Guts-ing it out, Micheal stayed on and led the final stage, with several laps in Madrid. Reports from the time were that the crowd numbers were close to one million. With around 15 km’s to go, Micheal snuck quietly away with a small group. Then, with still a couple of km’s to go, he dropped the bunch and hit out for the line. About 50m behind him, and the same ahead of the peloton, Laurent Fignon was out after him, but could not get any closer than the 50m or so. Micheal Wilson had chalked up his second Grand Tour stage win.
Two years later, Micheal Wilson confirmed his absolute quality with a top 10 finish in the GC at the Giro d’Italia. At his lightest ever racing weight, and on the back of a new team base and new training partners, Wilson rode for his team leader Lejaretta and helped him to 4th overall. Wilson meanwhile rode consistently well himself to secure 8th place.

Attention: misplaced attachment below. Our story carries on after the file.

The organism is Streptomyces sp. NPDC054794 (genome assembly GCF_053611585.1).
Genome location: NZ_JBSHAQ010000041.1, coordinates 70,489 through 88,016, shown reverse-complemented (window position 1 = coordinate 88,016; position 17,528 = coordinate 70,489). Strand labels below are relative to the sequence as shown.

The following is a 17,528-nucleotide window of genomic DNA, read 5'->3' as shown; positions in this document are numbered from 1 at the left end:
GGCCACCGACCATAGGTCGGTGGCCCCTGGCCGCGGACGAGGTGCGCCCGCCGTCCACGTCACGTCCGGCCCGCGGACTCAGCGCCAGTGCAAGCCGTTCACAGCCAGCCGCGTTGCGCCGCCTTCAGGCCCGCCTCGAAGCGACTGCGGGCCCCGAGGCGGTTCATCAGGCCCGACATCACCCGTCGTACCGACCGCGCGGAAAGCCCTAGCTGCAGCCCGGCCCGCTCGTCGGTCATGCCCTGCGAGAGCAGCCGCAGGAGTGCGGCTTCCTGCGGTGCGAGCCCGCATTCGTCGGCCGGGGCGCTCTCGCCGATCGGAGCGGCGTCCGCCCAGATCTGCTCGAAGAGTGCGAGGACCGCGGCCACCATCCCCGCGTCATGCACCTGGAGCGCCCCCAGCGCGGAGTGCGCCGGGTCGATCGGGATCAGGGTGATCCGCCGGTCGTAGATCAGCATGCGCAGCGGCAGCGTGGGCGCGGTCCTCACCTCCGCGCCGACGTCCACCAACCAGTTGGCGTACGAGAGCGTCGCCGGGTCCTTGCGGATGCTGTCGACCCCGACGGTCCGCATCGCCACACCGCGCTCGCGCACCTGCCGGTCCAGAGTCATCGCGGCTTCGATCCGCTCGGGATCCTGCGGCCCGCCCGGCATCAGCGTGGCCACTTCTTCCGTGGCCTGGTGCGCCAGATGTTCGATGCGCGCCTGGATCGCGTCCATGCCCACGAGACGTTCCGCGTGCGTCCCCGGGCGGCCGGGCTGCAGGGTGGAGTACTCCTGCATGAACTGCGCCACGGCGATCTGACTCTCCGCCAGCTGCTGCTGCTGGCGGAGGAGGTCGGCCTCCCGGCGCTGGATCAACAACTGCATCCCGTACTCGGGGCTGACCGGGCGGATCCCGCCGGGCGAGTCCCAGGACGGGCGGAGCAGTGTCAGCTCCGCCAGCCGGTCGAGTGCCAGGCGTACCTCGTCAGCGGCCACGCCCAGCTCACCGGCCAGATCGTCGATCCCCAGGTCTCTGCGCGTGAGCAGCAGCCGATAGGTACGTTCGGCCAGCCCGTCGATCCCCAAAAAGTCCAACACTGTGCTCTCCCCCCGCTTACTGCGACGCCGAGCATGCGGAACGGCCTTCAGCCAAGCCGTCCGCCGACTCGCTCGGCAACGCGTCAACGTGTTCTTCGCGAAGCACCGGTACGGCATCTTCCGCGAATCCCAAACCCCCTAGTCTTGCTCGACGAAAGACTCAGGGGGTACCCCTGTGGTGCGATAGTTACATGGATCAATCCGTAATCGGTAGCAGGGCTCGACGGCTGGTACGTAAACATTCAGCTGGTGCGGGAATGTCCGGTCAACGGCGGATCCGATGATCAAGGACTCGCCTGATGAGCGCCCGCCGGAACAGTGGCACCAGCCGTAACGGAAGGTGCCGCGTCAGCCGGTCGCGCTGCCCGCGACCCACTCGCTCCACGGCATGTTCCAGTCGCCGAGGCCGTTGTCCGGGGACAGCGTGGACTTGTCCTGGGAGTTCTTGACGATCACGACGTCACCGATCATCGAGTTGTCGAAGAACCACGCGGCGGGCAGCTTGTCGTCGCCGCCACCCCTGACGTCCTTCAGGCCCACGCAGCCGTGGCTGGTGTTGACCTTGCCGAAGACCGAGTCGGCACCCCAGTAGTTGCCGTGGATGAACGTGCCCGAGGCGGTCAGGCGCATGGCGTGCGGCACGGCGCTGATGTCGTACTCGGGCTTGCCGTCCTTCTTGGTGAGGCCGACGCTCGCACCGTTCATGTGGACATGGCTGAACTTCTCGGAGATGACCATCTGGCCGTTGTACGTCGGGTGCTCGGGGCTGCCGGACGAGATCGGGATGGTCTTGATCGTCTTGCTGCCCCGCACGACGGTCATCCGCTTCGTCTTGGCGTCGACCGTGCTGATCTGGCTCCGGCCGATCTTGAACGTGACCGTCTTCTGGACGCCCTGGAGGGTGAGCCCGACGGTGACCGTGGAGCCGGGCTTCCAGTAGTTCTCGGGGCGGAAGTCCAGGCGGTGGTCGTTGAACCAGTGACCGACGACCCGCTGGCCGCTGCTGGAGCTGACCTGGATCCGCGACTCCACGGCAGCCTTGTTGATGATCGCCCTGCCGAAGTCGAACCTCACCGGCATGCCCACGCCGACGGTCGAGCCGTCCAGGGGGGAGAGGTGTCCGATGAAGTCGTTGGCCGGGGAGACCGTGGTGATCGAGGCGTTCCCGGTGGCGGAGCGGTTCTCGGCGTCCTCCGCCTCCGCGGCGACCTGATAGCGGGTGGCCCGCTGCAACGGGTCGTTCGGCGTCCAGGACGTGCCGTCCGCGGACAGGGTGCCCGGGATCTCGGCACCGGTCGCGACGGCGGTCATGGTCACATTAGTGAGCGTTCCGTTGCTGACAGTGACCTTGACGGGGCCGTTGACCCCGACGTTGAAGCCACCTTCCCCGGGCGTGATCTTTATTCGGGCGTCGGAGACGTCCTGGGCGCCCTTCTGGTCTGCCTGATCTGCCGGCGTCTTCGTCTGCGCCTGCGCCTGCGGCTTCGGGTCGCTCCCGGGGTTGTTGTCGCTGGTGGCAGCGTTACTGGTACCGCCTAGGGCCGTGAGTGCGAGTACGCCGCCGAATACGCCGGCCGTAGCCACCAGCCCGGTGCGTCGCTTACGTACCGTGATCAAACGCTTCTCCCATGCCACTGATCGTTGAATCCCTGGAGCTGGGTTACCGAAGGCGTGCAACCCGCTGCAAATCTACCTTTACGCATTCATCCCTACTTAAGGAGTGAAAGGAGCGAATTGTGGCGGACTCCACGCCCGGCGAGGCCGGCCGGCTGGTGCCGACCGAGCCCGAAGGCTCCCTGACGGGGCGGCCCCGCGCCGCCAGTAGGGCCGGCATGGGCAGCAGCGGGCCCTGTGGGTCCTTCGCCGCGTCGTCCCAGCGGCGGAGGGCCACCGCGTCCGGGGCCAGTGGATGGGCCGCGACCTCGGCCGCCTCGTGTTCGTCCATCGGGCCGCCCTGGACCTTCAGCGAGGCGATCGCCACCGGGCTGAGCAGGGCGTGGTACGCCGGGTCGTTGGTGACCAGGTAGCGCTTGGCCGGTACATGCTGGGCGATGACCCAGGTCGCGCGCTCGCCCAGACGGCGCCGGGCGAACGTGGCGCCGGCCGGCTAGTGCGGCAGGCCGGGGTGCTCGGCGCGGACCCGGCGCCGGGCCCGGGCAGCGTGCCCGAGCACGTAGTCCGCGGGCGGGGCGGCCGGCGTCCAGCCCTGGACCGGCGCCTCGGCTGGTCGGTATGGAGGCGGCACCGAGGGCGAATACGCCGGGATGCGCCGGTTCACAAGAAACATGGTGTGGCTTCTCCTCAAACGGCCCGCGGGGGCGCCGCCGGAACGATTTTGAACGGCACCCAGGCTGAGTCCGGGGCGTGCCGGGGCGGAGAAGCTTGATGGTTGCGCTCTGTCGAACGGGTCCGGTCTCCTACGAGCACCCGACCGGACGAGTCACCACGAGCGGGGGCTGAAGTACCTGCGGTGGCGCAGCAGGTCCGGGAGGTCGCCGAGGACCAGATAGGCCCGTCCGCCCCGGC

After an ill-feted stint with 7-11 in 1987 where management refused to honor his signed contract, forcing him to return home, Micheal took 50th in the Tour de France in 1988 with his new Swiss team Ariostea. The next year there, he came 3rd in Stage 8 and, also in 1989, Micheal won the third stage at the Tour De Suisse, as well as one in Tirreno Adriatico.
Later, in that year’s Tour de France came a very tough stage as the riders faced lots of 3rd category climbs. Again, Micheal formed a breakaway, but this time miscalculated the speed of the chasing peloton behind. With a long 4-5pm climb at the end, Micheal was feeling very strong. “I had them on toast” he said of his breakaway riders. He hesitated, and didn’t hit them on the climb when all his instincts told him to go. Seemingly his one life regret.